eReflect Commemorates Words from the Past in Ultimate Vocabulary™’s Blog

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In view of new words like selfie and phablet making it into prestigious dictionaries and fully regarded as part of the English language, eReflect decided to use its latest Ultimate Vocabulary™ blog post to take readers down memory lane, paying tribute to outstanding but forgotten words.

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English is one of the most variegated languages in the world, borrowing words from and influencing vocabulary in many other languages, something that is a prime example of the splendor of the language...

eReflect celebrates older words that are no longer in use in its latest blog post at the Ultimate Vocabulary™ website. English is one of the most variegated languages in the world, borrowing words from and influencing vocabulary in many other languages, something that is a prime example of the splendor of the language, eReflect noted. While most people focus on new words entering common parlance, including words such as selfie, digital detox, jorts and squee, eReflect chose to offer a nostalgic walk back in time when words such kedge-belly and mundivagant had their day in the sun. Inspired by Jeffrey Kacirk’s book “The Word Museum: The Most Remarkable English Words Ever Forgotten,” eReflect provided a glimpse at the ideas, emotions and trends that were predominant around the Middle Ages and later eras.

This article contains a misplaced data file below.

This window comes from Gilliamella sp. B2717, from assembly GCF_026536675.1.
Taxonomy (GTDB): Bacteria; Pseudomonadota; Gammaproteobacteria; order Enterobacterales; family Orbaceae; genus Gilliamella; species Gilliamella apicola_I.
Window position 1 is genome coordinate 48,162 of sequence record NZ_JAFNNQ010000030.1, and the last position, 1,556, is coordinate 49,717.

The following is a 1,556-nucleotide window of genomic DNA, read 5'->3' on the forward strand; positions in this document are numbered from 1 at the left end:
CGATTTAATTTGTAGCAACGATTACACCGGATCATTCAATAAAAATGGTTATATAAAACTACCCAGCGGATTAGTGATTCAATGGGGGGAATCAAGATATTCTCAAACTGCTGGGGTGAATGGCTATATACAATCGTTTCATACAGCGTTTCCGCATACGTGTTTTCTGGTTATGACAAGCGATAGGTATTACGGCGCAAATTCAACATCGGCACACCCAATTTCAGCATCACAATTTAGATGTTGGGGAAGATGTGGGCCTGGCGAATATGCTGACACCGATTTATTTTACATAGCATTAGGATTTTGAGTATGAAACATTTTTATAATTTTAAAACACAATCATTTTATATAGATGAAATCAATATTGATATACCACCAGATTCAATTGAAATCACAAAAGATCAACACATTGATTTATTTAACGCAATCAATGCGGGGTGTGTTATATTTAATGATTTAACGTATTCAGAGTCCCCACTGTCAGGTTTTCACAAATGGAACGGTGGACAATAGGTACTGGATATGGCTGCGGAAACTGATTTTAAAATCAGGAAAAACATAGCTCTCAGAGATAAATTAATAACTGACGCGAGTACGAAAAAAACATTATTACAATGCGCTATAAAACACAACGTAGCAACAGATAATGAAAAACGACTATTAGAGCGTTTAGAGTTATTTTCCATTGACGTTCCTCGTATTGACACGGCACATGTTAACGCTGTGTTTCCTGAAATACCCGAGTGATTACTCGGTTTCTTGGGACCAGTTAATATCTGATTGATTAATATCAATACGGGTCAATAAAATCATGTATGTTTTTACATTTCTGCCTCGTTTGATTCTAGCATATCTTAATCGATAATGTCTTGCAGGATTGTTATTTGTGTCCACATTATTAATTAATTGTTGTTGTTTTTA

eReflect explained how crucial it is to look at the history of the English language to understand its present advances. The editors also pointed out in the Ultimate Vocabulary™ blog post that improving vocabulary doesn’t only involve learning core words, because having a good knowledge of the latest additions to English is essential, as well being aware of notions and ideas that were used in the past along with the words that described them. Looking at how words were used highlight the ingenuity that characterizes the English language.

Mundivagant is an early word used to describe a globetrotter, a person loving to travel around the world. Though colorful and descriptive, the word mundivagant has lost its appeal over time, and now has been completely obliterated from the English vocabulary in general use today. Miscomfrumple is another forgotten word, a tongue-twisting verb that describes the act of creasing or wrinkling a piece of fabric (usually one’s own clothing) when sitting down on it.

Another word eReflect commemorates with its latest blog post is kedge-belly, which describes someone who voraciously devours food, a glutton. This blog post on past and forgotten words is an attempt to get an idea about the concepts and emotions people deemed important enough to have words for, eReflect concluded, something that gives a new perspective on the words being used today as well.

For more information on how you can benefit from Ultimate Vocabulary, please visit its official website, http://www.ultimatevocabulary.com.

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Rick Wilson
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